Tag Archives: Newfoundland

Shots of Airborne Lasers at Petermann Gletscher, Greenland

If shots of whiskey make you dizzy, shots of laser stun. NASA stunned me this week, when I discovered that they provide millions such shots of Greenland from which to construct detailed images of the landscape. The shots are free, no age-limit. This is better than the usual remote sensing or photography of “just” brightness. The laser gives us height, and not just the perception of it by shadows and fake angles of illumination, but hard and direct measurements of, well, height above sea level. Have a look at several million such shots of Petermann Gletscher taken in 2010 before the glacier broke to Manhattan-sized pieces:

Petermann Glacier surface elevation from laser shots on Mar.-24, 2010 at the site where the Manhattan-sized ice island formed Aug.-6, 2010. The background shows the same scene at the same time at 250-m resolution from MODIS (see below). Colors along the 350-m wide laser track line show height above sea level in meters.

Petermann Glacier on March 24, 2010 as seen from MODIS satellite at 250-m resolution with two flight tracks along which laser data are collected. The black box shows the site of the figure above. The color figure on the right shows the slope or gradients of the data shown on left. It emphasizes regions where brightness changes fast. Multivariate calculus is useful!

We see two tracks: the one on right (east) has the ice stick more than 20-m above sea level (yellow colors) while about a mile to left (west) the ice’s surface elevation is only 10-m above sea level (light blue). Since the ice is floating and densities of ice and water are known, we can invert this height into an ice thickness. Independent radar measurements from the same track prove that this “hydrostatic” force balance holds, the glacier is indeed floating, so, multiply surface elevation by 10 and you got a good estimate of ice thickness. The dark blue colors of thin ice show meandering rivers and streams, ponds and undulations, as well as a rift or hairline fracture from east to west. This rift is visible both in the right and left track, it is the line along which the glacier will break to form the 2010 ice island. All ice towards the top of this rift has long left the glacier and some of it has hit Newfoundland as seen from the International Space Station by astronaut Ron Garan:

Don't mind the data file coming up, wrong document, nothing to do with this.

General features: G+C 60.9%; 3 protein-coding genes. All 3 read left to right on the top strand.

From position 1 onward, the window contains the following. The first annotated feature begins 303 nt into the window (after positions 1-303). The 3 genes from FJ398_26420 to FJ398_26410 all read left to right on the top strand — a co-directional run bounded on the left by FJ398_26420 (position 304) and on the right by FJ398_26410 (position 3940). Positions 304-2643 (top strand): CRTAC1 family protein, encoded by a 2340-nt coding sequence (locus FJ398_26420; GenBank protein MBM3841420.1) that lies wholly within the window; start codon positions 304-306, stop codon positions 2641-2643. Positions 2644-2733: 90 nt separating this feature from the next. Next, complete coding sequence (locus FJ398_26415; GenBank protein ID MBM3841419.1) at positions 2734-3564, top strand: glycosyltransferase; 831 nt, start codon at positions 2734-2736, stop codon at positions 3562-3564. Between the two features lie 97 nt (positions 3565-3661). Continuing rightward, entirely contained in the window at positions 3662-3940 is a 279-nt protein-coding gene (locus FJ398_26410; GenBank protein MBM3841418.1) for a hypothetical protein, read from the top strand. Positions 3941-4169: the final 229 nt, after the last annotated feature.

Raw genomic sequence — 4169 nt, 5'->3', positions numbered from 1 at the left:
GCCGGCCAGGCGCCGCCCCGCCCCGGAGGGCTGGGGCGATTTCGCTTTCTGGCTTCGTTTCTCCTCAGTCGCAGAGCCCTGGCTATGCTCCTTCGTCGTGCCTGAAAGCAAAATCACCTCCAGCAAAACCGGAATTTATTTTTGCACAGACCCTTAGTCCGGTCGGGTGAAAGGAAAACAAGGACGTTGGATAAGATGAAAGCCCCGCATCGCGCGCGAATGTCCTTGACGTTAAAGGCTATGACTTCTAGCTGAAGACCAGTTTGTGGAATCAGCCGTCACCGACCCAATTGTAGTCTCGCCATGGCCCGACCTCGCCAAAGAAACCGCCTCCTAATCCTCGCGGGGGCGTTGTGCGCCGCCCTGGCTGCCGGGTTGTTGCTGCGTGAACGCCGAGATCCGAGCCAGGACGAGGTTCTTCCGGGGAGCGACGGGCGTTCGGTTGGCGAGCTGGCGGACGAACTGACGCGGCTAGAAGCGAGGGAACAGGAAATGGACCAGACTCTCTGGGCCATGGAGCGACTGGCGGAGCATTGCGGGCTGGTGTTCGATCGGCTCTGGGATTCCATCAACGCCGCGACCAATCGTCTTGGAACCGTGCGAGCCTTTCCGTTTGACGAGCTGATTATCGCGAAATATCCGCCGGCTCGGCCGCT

Last remnant of Petermann Ice Island 2010-A as seen from the International Space Station on Aug.-29, 2011 when it was about 3.5 km wide and 3 km long [Photo credit: Ron Garan, NASA]

Both are images of Petermann ice. The photo measures the brightness that hits the lens, but the laser measures both brightness and ice thickness. The laser acts like flash photography: When it is dark, we use a flash to provide the light to make the object “bright.” Now imagine that your camera also measures the time between the flash leaving your camera and brightness from a reflecting object to return it. What you think happens at an instant actually takes time as light travels fast, but not infinitely fast. So you need a very exact clock to measure the distance from your camera to the object. Replace the flash of the camera with a laser, replace the lens of your camera with a light detector and a timer, place the device on a plane, and you got yourself an airborne topographic altimeter. So, what use is there for this besides making pretty and geeky pictures?

The laser documents some of the change in “climate change.” Greenland’s glaciers and ice-sheets are retreating and shrinking. Measuring the surface and bottom of the ice over Greenland with lasers and radars gives ice thickness. The survey lines above were flown in 2002, 2003, 2007, 2010, and 2011. These data are a direct and accurate measure on how much ice is lost or gained at Petermann Gletscher and what is causing it. My bet is on the oceans which in Nares Strait and Petermann Fjord have increased the last 10 years to melt the floating glacier from below.

There is more, but Mia Zapata of the Gits sings hard of “Another Shot of Whiskey.” What a voice …

ResearchBlogging.org

Johnson, H., Münchow, A., Falkner, K., & Melling, H. (2011). Ocean circulation and properties in Petermann Fjord, Greenland Journal of Geophysical Research, 116 (C1) DOI: 10.1029/2010JC006519

Krabill, W., Abdalati, W., Frederick, E., Manizade, S., Martin, C., Sonntag, J., Swift, R., Thomas, R., & Yungel, J. (2002). Aircraft laser altimetry measurement of elevation changes of the greenland ice sheet: technique and accuracy assessment Journal of Geodynamics, 34 (3-4), 357-376 DOI: 10.1016/S0264-3707(02)00040-6

Münchow, A., Falkner, K., Melling, H., Rabe, B., & Johnson, H. (2011). Ocean Warming of Nares Strait Bottom Waters off Northwest Greenland, 2003–2009 Oceanography, 24 (3), 114-123 DOI: 10.5670/oceanog.2011.62

Thomas, R., Frederick, E., Krabill, W., Manizade, S., & Martin, C. (2009). Recent changes on Greenland outlet glaciers Journal of Glaciology, 55 (189), 147-162 DOI: 10.3189/002214309788608958

CCGS Henry Larsen: More on People, Places, and Services